Full Text Search
Postgres has built-in functions to handle
Full Text Search queries. This is like a "search engine" within Postgres.
For this guide we'll use the following example data:
|1||The Poky Little Puppy||Janette Sebring Lowrey||Puppy is slower than other, bigger animals.|
|2||The Tale of Peter Rabbit||Beatrix Potter||Rabbit eats some vegetables.|
|3||Tootle||Gertrude Crampton||Little toy train has big dreams.|
|4||Green Eggs and Ham||Dr. Seuss||Sam has changing food preferences and eats unusually colored food.|
|5||Harry Potter and the Goblet of Fire||J.K. Rowling||Fourth year of school starts, big drama ensues.|
The functions we'll cover in this guide are:
Converts your data into searchable "tokens".
to_tsvector() stands for "to text search vector". For example:
select to_tsvector('green eggs and ham'); -- Returns 'egg':2 'green':1 'ham':4
Collectively these tokens are called a "document" which Postgres can use for comparisons.
Converts a query string into "tokens" to match.
to_tsquery() stands for "to text search query".
This conversion step is important because we will want to "fuzzy match" on keywords. For example if a user searches for "eggs", and a column has the value "egg", we probably still want to return a match.
@@ symbol is the "match" symbol for Full Text Search. It returns any matches between a
to_tsvector result and a
Take the following example:
select * from books where title = 'Harry';
The equality symbol above (
=) is very "strict" on what it matches. In a full text search context, we might want to find all "Harry Potter" books and so we can rewrite the
select * from books where to_tsvector(title) @@ to_tsquery('Harry');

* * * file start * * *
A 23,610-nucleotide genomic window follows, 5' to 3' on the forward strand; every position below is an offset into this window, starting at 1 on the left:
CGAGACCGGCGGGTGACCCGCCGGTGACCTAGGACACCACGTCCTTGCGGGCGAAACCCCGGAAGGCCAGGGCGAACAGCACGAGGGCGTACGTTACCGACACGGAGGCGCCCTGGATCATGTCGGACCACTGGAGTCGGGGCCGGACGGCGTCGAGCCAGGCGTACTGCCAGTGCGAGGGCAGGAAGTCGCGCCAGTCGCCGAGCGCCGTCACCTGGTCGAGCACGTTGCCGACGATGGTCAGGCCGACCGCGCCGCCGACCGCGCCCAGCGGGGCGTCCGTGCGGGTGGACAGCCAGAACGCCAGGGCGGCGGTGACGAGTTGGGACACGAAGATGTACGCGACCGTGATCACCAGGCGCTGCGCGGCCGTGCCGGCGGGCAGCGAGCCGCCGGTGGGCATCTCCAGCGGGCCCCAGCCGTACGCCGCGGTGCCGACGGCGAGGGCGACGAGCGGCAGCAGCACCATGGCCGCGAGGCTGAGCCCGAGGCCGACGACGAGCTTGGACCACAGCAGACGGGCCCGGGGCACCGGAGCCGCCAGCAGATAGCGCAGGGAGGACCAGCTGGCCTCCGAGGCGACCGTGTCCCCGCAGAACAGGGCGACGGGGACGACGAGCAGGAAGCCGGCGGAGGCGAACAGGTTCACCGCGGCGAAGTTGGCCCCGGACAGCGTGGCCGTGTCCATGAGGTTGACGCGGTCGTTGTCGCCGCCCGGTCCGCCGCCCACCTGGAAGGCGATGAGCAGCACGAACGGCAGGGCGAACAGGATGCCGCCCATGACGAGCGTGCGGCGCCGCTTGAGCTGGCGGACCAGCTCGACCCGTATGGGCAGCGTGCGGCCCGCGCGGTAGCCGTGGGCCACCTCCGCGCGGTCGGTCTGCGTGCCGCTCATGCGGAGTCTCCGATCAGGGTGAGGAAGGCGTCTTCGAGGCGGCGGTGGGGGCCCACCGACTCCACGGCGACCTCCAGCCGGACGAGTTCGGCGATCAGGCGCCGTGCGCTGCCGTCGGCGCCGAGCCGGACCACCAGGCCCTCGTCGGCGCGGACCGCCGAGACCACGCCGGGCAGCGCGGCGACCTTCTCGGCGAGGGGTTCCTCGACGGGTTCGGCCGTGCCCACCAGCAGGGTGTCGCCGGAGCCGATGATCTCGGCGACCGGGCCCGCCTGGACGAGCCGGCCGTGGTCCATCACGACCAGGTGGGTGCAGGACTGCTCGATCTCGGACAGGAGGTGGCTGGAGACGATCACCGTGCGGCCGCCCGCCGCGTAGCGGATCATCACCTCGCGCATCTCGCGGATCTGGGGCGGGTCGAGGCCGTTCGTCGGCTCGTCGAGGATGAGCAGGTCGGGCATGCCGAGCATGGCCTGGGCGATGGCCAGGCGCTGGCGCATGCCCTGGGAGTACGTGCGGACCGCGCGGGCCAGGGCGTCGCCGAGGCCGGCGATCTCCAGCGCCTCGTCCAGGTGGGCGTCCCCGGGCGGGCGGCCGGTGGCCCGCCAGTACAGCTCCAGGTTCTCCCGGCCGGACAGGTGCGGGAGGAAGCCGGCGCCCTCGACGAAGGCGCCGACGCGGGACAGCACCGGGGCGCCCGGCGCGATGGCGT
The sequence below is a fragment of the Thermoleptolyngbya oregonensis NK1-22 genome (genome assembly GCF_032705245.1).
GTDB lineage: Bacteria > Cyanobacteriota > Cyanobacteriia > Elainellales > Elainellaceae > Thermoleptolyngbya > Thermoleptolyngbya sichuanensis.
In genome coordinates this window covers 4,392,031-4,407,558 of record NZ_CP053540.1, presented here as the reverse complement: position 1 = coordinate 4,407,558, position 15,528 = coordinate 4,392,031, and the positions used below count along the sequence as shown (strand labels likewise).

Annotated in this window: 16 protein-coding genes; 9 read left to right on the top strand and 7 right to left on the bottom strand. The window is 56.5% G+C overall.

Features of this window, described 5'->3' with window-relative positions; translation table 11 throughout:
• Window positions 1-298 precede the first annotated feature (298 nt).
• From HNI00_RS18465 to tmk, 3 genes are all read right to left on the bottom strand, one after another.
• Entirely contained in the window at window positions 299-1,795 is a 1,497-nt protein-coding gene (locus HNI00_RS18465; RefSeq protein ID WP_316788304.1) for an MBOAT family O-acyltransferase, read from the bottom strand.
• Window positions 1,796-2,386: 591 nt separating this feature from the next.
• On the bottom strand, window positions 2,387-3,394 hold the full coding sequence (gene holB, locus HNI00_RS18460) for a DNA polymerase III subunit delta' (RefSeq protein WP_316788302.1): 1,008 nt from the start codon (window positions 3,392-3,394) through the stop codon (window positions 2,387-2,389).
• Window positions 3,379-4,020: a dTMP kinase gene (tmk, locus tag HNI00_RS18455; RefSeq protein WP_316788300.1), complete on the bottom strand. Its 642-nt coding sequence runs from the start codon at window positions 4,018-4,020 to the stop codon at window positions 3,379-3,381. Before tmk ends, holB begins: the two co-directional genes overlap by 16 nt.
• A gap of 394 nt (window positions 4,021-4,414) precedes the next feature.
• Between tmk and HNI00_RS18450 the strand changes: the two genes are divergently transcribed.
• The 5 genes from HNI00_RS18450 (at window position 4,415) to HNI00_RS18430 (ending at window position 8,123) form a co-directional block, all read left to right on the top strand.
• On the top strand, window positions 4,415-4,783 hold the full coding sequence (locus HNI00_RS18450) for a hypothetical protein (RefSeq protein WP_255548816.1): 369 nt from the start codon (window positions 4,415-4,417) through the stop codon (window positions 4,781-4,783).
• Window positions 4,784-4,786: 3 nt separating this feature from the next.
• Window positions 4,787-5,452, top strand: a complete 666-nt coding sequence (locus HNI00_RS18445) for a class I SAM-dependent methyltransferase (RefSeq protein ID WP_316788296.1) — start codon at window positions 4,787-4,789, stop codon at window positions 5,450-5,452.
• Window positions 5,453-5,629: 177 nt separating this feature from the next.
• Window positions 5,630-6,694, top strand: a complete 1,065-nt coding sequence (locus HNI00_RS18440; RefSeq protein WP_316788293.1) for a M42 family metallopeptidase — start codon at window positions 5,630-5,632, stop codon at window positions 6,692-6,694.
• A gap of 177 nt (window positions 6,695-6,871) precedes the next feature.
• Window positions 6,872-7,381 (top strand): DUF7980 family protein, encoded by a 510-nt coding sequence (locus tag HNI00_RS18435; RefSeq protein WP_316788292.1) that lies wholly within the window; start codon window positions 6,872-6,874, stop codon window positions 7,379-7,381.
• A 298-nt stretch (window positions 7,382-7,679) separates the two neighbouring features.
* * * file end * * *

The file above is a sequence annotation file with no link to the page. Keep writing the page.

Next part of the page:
Basic Full Text Queries#
Search a single column#
To find all
books where the
description contain the word
select * from books where to_tsvector(description) @@ to_tsquery('big');
Search multiple columns#
To find all
title contain the word
select * from books where to_tsvector(description || ' ' || title) -- concat columns, but be sure to include a space to separate them! @@ to_tsquery('little');
Match all search words#
To find all
description contains BOTH of the words
big, we can use the
select * from books where to_tsvector(description) @@ to_tsquery('little & big'); -- use & for AND in the search query
Match any search words#
To find all
description contain ANY of the words
big, use the
select * from books where to_tsvector(description) @@ to_tsquery('little | big'); -- use | for OR in the search query
Notice how searching for
big includes results with the word
Now that we have Full Text Search working, let's create an
index. This will allow Postgres to "build" the documents pre-emptively so that they
don't need to be created at the time we execute the query. This will make our queries much faster.
Let's create a new column
fts inside the
books table to store the searchable index of the
We can use a special feature of Postgres called
to ensure that the index is updated any time the values in the
description columns change.
alter table books add column fts tsvector generated always as (to_tsvector('english', description || ' ' || title)) stored; create index books_fts on books using gin (fts); -- generate the index select id, fts from books;
Search using the new column#
Now that we've created and populated our index, we can search it using the same techniques as before:
select * from books where fts @@ to_tsquery('little & big');
Visit PostgreSQL: Text Search Functions and Operators
to learn about additional query operators you can use to do more advanced
full text queries, such as:
The proximity symbol is useful for searching for terms that are a certain "distance" apart.
For example, to find the phrase
big dreams, where the a match for "big" is followed immediately by a match for "dreams":
select * from books where to_tsvector(description) @@ to_tsquery('big <-> dreams');
We can also use the
<-> to find words within a certain distance of eachother. For example to find
school within 2 words of each other:
select * from books where to_tsvector(description) @@ to_tsquery('year <2> school');
The negation symbol can be used to find phrases which don't contain a search term.
For example, to find records that have the word
big but not
select * from books where to_tsvector(description) @@ to_tsquery('big & !little');